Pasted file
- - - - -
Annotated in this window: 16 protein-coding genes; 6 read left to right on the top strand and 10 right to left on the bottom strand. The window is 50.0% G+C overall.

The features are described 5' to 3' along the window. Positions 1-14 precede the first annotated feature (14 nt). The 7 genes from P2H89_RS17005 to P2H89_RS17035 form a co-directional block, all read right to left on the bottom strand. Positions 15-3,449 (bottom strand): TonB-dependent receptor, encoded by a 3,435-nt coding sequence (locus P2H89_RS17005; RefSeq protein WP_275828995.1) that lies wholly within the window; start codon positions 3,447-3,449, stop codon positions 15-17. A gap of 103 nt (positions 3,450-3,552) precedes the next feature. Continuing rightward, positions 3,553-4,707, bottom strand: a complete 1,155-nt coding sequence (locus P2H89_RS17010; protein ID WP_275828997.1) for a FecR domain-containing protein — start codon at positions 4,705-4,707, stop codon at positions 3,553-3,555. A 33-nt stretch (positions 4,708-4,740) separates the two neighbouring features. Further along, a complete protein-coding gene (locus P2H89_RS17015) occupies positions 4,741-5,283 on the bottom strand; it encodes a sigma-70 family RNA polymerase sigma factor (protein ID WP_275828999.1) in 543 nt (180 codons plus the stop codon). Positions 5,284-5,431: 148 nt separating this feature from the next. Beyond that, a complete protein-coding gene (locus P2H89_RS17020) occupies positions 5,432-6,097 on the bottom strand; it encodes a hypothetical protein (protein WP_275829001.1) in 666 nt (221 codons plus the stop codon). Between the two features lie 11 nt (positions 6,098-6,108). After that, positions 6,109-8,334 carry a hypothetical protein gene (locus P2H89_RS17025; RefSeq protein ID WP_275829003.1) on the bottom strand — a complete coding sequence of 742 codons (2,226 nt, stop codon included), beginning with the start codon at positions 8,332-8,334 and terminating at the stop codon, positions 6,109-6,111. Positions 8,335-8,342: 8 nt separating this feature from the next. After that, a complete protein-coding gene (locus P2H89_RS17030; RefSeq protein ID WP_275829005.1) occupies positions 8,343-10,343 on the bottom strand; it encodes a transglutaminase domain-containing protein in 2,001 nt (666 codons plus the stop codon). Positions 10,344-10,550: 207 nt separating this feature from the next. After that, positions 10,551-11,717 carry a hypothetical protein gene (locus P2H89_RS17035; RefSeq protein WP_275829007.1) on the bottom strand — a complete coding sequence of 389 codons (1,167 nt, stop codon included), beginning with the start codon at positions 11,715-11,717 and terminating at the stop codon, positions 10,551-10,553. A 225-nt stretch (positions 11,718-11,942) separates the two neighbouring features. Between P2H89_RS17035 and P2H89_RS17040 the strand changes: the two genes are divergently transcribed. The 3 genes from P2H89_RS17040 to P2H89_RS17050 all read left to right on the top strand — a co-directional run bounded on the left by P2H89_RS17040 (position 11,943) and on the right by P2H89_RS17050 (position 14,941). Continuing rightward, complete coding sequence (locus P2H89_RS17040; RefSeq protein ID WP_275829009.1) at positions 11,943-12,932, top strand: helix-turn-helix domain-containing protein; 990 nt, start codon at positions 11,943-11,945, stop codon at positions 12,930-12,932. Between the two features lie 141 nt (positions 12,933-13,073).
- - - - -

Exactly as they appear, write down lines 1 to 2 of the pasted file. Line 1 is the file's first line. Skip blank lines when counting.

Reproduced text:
Annotated in this window: 16 protein-coding genes; 6 read left to right on the top strand and 10 right to left on the bottom strand. The window is 50.0% G+C overall.

The features are described 5' to 3' along the window. Positions 1-14 precede the first annotated feature (14 nt). The 7 genes from P2H89_RS17005 to P2H89_RS17035 form a co-directional block, all read right to left on the bottom strand. Positions 15-3,449 (bottom strand): TonB-dependent receptor, encoded by a 3,435-nt coding sequence (locus P2H89_RS17005; RefSeq protein WP_275828995.1) that lies wholly within the window; start codon positions 3,447-3,449, stop codon positions 15-17. A gap of 103 nt (positions 3,450-3,552) precedes the next feature. Continuing rightward, positions 3,553-4,707, bottom strand: a complete 1,155-nt coding sequence (locus P2H89_RS17010; protein ID WP_275828997.1) for a FecR domain-containing protein — start codon at positions 4,705-4,707, stop codon at positions 3,553-3,555. A 33-nt stretch (positions 4,708-4,740) separates the two neighbouring features. Further along, a complete protein-coding gene (locus P2H89_RS17015) occupies positions 4,741-5,283 on the bottom strand; it encodes a sigma-70 family RNA polymerase sigma factor (protein ID WP_275828999.1) in 543 nt (180 codons plus the stop codon). Positions 5,284-5,431: 148 nt separating this feature from the next. Beyond that, a complete protein-coding gene (locus P2H89_RS17020) occupies positions 5,432-6,097 on the bottom strand; it encodes a hypothetical protein (protein WP_275829001.1) in 666 nt (221 codons plus the stop codon). Between the two features lie 11 nt (positions 6,098-6,108). After that, positions 6,109-8,334 carry a hypothetical protein gene (locus P2H89_RS17025; RefSeq protein ID WP_275829003.1) on the bottom strand — a complete coding sequence of 742 codons (2,226 nt, stop codon included), beginning with the start codon at positions 8,332-8,334 and terminating at the stop codon, positions 6,109-6,111. Positions 8,335-8,342: 8 nt separating this feature from the next. After that, a complete protein-coding gene (locus P2H89_RS17030; RefSeq protein ID WP_275829005.1) occupies positions 8,343-10,343 on the bottom strand; it encodes a transglutaminase domain-containing protein in 2,001 nt (666 codons plus the stop codon). Positions 10,344-10,550: 207 nt separating this feature from the next. After that, positions 10,551-11,717 carry a hypothetical protein gene (locus P2H89_RS17035; RefSeq protein WP_275829007.1) on the bottom strand — a complete coding sequence of 389 codons (1,167 nt, stop codon included), beginning with the start codon at positions 11,715-11,717 and terminating at the stop codon, positions 10,551-10,553. A 225-nt stretch (positions 11,718-11,942) separates the two neighbouring features. Between P2H89_RS17035 and P2H89_RS17040 the strand changes: the two genes are divergently transcribed. The 3 genes from P2H89_RS17040 to P2H89_RS17050 all read left to right on the top strand — a co-directional run bounded on the left by P2H89_RS17040 (position 11,943) and on the right by P2H89_RS17050 (position 14,941). Continuing rightward, complete coding sequence (locus P2H89_RS17040; RefSeq protein ID WP_275829009.1) at positions 11,943-12,932, top strand: helix-turn-helix domain-containing protein; 990 nt, start codon at positions 11,943-11,945, stop codon at positions 12,930-12,932. Between the two features lie 141 nt (positions 12,933-13,073).